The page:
Vomiting is a symptom that commonly affects both cats and dogs. In fact, I performed a little puke clean up in the back of my car this morning. Apollo gets car sick at times; guess I wasn’t taking those turns as gently as I thought.
Even though vomiting is very common, one of the first things that a veterinarian has to do when faced with a "vomiting" pet is determine whether or not that is truly what is occurring. Vomiting can easily be confused with regurgitation, and making the distinction between vomiting and regurgitation is crucial. Not only are their causes very different, but so are the treatments that are most likely to help.
Of course, it is ultimately the veterinarian’s job to determine whether a pet is vomiting or regurgitating, but it is very helpful if pet owners know what distinguishes the two conditions so they can accurately describe what they are seeing at home.
Vomiting is an active process. It involves contractions of the abdominal wall (i.e., retching) prior to the actual event and the sensation of nausea, which is often associated with excess salivation, licking of the lips, and drooling. Regurgitation, on the other hand, is passive and may occur just after a pet changes position (e.g., lowers his head). Whenever I hear an owner say something like, "He didn’t even seem to know that it was going to happen," or, "He just opened his mouth and out came food," I start thinking regurgitation versus vomiting.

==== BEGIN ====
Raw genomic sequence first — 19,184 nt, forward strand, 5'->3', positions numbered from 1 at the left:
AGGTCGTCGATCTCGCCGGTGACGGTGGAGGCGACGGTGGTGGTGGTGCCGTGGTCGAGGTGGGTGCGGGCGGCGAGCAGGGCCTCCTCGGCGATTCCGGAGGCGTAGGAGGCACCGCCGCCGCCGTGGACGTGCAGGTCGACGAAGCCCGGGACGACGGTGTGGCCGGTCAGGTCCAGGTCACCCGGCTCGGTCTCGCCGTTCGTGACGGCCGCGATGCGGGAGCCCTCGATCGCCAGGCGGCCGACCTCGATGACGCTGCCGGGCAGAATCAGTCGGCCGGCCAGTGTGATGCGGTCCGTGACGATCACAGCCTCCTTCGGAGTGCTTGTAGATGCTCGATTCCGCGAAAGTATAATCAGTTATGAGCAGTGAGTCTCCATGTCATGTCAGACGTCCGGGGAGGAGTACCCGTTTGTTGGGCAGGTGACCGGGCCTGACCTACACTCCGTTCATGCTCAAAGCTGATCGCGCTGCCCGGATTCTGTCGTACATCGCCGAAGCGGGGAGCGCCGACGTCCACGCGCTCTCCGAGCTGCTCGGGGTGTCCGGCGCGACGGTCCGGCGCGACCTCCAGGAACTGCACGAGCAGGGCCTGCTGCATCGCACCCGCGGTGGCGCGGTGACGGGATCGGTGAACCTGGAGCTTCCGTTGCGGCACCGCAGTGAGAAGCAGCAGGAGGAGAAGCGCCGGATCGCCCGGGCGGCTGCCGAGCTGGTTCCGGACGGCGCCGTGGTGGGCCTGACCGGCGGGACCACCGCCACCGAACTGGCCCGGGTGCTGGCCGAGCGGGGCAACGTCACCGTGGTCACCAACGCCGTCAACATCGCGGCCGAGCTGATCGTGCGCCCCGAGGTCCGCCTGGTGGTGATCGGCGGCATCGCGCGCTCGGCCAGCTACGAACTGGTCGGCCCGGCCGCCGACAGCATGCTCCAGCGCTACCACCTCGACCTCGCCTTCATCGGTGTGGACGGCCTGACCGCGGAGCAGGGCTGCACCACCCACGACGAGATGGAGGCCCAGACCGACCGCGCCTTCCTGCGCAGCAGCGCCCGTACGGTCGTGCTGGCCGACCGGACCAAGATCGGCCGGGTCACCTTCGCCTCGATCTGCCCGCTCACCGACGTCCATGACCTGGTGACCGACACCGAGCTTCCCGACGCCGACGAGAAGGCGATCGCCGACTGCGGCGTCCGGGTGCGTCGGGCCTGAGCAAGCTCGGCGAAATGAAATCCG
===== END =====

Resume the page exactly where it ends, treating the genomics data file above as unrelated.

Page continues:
Where the material comes from is also important. Vomitus (love that word) originates in the stomach and sometimes the first part of the small intestine. If you see bile, a yellow or orange digestive fluid that is produced by the liver and delivered to the small intestine, you know your pet is vomiting, but an absence of bile doesn’t eliminate vomiting as a possibility.
Regurgitated material travels backwards from either the esophagus or pharynx into the mouth or nose. Regurgitus (yes, it’s actually a word) sometimes exits the body in the shape of a tube because of the time it spends in the esophagus and typically contains food, saliva, and some mucus but no bile.
Not to confuse matters, but another symptom that is sometimes called “vomiting” by owners is expectoration. If your pet coughs a few (or more) times and then gags up a glob of mucus and associated nastiness (expectorus?), he may well be expectorating rather than vomiting or regurgitating.
If you get the opportunity, take a video of your pet during one of his "episodes" before your appointment and bring it with you. The first time one of my clients did this I couldn’t help thinking, "Dude, that’s a little weird," but we reached a definitive diagnosis in about half the time it sometimes takes, which made everyone involved very happy.
Dr. Jennifer Coates